Like his older brother the textile maker Raoul, Jean Dufy (1888-1964) broke the conventional bonds of putting paint solely on canvas, expanding his artistic career through alternate means of expression. His introduction into the art world began much the same as his sibling’s did, gaining exposure to great works once he turned 18: at the exposition in Le Havre – where he was born. There, Jean first came across pieces by Picasso, Matisee, Derain, and Marquet.
Though these artists, with their dazzling use of color and representation of light inspired Jean, his first exhibition at the Berthe Weill gallery in 1914 featured water colors with muted tones, using a hatching technique that Cezanne was known for – and that his brother Raoul taught him.
Even though the two brothers would ultimately take divergent routes in their careers, Jean worked briefly with Raoul at the textile studio Bianchini-Férier, where Raoul got his start in textile design. Although a short interlude, the job allowed Jean Dufy to step into art professionally after being drafted for the war – during which time he nevertheless managed to find time to depict the landscapes he encountered as a soldier in paintings and drawings. Jean and brother Raoul are compared for their zeal for color and common thematic subjects: the sea, open windows, and ateliers.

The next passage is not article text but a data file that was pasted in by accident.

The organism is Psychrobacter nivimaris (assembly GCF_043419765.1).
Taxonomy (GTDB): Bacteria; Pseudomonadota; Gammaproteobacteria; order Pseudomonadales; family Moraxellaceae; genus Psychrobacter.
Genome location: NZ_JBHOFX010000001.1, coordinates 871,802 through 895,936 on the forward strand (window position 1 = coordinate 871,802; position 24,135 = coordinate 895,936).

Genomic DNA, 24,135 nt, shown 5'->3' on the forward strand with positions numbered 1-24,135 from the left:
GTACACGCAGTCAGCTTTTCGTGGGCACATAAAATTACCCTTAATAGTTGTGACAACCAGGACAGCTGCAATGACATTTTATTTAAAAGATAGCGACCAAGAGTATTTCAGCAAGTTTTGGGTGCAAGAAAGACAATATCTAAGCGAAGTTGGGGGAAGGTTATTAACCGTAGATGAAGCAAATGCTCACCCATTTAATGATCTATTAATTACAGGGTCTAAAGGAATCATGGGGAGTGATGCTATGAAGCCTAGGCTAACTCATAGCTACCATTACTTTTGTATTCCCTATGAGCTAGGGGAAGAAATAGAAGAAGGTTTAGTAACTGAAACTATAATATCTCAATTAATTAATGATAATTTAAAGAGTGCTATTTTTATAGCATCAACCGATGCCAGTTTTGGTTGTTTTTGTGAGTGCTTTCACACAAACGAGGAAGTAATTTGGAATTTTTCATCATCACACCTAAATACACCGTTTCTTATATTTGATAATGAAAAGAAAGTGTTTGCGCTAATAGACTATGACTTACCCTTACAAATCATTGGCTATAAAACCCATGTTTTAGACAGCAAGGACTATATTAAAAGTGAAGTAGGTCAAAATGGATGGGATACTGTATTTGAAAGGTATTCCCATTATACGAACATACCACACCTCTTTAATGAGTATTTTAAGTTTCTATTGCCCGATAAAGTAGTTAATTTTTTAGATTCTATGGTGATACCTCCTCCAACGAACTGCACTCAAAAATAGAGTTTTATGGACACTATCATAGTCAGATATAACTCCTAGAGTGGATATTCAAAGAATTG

But what Jean Dufy became most known for were his designs on an unexpected medium: porcelain. After leaving Bianchini-Férier, Jean took up work for Théodore Haviland in Limoges, decorating porcelain with floral patterns and animals that would earn him a gold medal at the 1925 International Exhibition of Decorative Arts. He would dedicate thirty years to painting porcelain pieces.
Perhaps bound to be influenced by his artistically inclined family, his painting career coalesced with the bold images of pianists and orchestras Jean Dufy created after being exposed to French musicians of the postwar era. His father, too, was a musician, and ostensibly helped to foster his interest in this other means of expression. Jean’s paintings merged the symbols of music with paint, turning musicians’ heads into notes on a staff and placing harps to depict quarter rests: he masterfully mirrored form with content.
Kenny Ackerman is an Art Dealer in New York, specializing in Fine Art Paintings from 19th-21st century Europe and America. To buy or sell original paintings by artists we represent, contact Ackerman’s Fine Art here.